Your HVAC system can be a pivotal ally in the struggle against fall allergies. You just need to know how to maximize its potential.
Common Fall Allergens
It’s important to understand the symptoms and causes of fall allergies. After all, the age-old advice to “know your enemy” applies to allergens as well as to hostile armies.
Most fall allergies are pollen-related and classified as “allergic rhinitis” or “hay fever.” Symptoms of hay fever include sneezing, coughing, congestion, fatigue, a runny nose, and itchy eyes, nose, and throat. These are all caused by the histamine that is released when you inhale allergens. Histamine can also trigger an asthma attack.
A variety of plants can cause hay fever, but ragweed is the most common culprit. The majority of people with pollen allergies are allergic to ragweed — not only that, but it’s nearly impossible to escape this allergen. This hardy plant can grow almost anywhere, and its pollen can float through the air for miles.
Although escaping ragweed entirely might be difficult, there are ways to minimize your contact with it. A few minor adjustments to your HVAC system and settings can have a huge impact.
It is also important to carefully manage the humidity in your home. On those still warm days, excess humidity gives mold a chance to grow, and its presence will only aggravate your allergy symptoms. Fortunately, your air conditioner naturally helps to remove moisture from the air. Your bathrooms and kitchen are probably also equipped with exhaust fans for better ventilation. Run these fans during and after activities that release steam into the air, such as a hot shower.
Another simple task is to upgrade your HVAC filter. Consider swapping your regular filter for a HEPA filter (if your system can handle it). Alternatively, you could purchase filters with a higher MERV rating or, at the very least, start changing your filter more often.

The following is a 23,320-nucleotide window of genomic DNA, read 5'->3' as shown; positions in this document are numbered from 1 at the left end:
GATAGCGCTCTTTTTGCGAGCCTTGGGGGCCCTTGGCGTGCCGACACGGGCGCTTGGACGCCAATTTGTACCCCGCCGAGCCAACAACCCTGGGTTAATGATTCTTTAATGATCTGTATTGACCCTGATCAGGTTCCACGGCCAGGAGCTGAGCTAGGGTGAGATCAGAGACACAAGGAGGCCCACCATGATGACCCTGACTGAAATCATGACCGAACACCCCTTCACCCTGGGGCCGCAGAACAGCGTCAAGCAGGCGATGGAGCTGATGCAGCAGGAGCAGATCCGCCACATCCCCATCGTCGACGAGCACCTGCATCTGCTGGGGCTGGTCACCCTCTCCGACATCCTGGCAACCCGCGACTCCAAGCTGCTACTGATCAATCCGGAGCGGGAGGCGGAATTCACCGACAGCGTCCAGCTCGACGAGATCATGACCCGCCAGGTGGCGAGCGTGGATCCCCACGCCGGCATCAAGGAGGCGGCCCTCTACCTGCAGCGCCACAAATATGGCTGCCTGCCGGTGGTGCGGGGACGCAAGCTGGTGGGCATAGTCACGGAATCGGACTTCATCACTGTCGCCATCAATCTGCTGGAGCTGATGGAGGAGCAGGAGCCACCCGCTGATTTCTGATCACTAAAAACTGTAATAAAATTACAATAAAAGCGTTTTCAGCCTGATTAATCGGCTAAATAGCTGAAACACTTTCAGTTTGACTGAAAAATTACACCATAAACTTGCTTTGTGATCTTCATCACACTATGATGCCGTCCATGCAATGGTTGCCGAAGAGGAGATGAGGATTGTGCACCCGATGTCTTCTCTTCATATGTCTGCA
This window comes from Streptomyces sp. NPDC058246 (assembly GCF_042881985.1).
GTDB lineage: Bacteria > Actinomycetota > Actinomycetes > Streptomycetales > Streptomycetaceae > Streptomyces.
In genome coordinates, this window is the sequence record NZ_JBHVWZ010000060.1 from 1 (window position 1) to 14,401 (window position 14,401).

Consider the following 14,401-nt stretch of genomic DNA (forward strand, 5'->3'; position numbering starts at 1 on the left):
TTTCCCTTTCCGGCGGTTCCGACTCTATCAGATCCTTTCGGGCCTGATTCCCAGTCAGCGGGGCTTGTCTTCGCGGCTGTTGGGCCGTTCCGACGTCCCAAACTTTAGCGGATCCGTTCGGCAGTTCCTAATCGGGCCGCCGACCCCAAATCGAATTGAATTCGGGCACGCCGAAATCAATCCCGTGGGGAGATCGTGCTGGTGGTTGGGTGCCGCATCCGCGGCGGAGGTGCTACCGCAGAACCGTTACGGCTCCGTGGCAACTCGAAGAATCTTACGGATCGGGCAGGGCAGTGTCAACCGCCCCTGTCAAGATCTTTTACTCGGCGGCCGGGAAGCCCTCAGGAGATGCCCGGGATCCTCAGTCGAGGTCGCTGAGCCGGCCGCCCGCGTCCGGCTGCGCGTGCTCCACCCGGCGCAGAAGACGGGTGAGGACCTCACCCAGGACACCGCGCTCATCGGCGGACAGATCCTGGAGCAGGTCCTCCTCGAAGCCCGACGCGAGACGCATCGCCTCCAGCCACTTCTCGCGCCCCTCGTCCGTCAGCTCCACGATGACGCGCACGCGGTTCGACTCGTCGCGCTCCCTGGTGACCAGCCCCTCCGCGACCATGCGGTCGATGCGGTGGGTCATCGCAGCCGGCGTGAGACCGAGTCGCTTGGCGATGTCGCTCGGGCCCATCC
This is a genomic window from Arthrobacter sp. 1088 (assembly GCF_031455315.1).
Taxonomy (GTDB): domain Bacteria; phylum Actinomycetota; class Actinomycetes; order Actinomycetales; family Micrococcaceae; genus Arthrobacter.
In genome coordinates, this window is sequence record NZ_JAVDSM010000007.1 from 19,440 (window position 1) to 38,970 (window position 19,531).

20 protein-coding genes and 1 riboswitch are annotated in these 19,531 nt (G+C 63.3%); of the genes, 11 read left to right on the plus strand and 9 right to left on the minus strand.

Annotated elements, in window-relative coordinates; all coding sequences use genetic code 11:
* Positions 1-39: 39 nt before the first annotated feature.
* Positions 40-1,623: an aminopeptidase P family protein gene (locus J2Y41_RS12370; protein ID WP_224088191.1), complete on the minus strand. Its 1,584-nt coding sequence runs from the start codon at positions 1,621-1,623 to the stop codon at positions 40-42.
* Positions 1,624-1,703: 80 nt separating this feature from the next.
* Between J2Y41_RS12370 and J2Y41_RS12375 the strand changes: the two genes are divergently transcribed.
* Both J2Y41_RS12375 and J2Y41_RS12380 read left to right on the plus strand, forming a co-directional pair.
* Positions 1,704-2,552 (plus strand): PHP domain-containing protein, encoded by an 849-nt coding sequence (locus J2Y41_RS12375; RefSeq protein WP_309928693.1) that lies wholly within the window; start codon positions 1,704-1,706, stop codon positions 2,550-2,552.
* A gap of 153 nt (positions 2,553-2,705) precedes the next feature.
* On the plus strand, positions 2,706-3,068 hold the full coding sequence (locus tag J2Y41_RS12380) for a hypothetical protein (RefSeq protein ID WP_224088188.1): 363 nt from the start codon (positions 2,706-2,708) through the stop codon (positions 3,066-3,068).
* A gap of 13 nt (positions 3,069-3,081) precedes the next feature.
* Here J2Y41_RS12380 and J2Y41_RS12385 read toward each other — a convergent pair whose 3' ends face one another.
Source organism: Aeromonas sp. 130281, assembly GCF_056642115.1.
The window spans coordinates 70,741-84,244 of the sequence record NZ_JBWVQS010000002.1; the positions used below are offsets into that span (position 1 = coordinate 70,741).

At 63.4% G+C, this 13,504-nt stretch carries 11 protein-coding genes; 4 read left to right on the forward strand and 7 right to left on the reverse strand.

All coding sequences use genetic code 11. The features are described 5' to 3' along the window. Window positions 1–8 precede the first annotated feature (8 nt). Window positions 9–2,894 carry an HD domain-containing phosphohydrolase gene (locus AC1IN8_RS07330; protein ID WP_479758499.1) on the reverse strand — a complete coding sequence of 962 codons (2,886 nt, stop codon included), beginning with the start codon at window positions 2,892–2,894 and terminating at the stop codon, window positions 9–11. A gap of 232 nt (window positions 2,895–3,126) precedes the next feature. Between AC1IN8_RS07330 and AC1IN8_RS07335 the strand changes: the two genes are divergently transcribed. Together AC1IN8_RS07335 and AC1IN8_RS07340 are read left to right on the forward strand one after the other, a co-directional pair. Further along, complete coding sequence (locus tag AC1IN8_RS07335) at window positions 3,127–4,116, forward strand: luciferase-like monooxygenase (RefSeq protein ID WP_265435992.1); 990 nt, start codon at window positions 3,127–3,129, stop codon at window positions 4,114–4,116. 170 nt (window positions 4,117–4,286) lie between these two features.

To further fortify your home against fall allergens, invest in whole-home replacements for portable dehumidifiers, air purifiers, and other indoor air quality equipment. Whole-home air purifiers, for instance, work with your HVAC system to filter the air in your entire home rather than just a single room. These air purifiers are designed to capture smaller particles than your existing HVAC filter.
If your air conditioner alone cannot manage the humidity in your home, you can boost results with a whole-home dehumidifier. Ventilators can also help to extract humidity from indoor air, replacing stale indoor air with fresh, conditioned air from outside. A UV lamp, meanwhile, boosts indoor air quality by preventing the growth of mold or bacteria in your HVAC system.
Regular HVAC Maintenance
Of course, if you expect your HVAC system to work efficiently and last longer, you need to take good care of it. Preventive maintenance keeps your system efficient and effective. Start by changing any filters regularly, at least every one to three months. Check the filter every few weeks to make sure it hasn’t gotten too dirty to do its job. If you’ve been using subpar filters before now, consider scheduling a duct cleaning to remove any pollutants that have built up in your system.
You may also want to invest in a preventive maintenance plan. At Brennan’s Heating & Air Conditioning, we offer three different planned maintenance agreements to meet your needs — all of which include at least two inspections each year, priority service, and a 10 percent discount on parts and labor. These pre-scheduled visits allow us to catch problems early before they require expensive repairs or replacement of your entire HVAC system.
If you’re tired of fighting fall allergies, give us a call at (585) 288-2050. Our expert technicians can help you improve indoor air quality, enhance your HVAC system, and transform your home into an allergen-free fortress this fall.
Original source: Brennan HVAC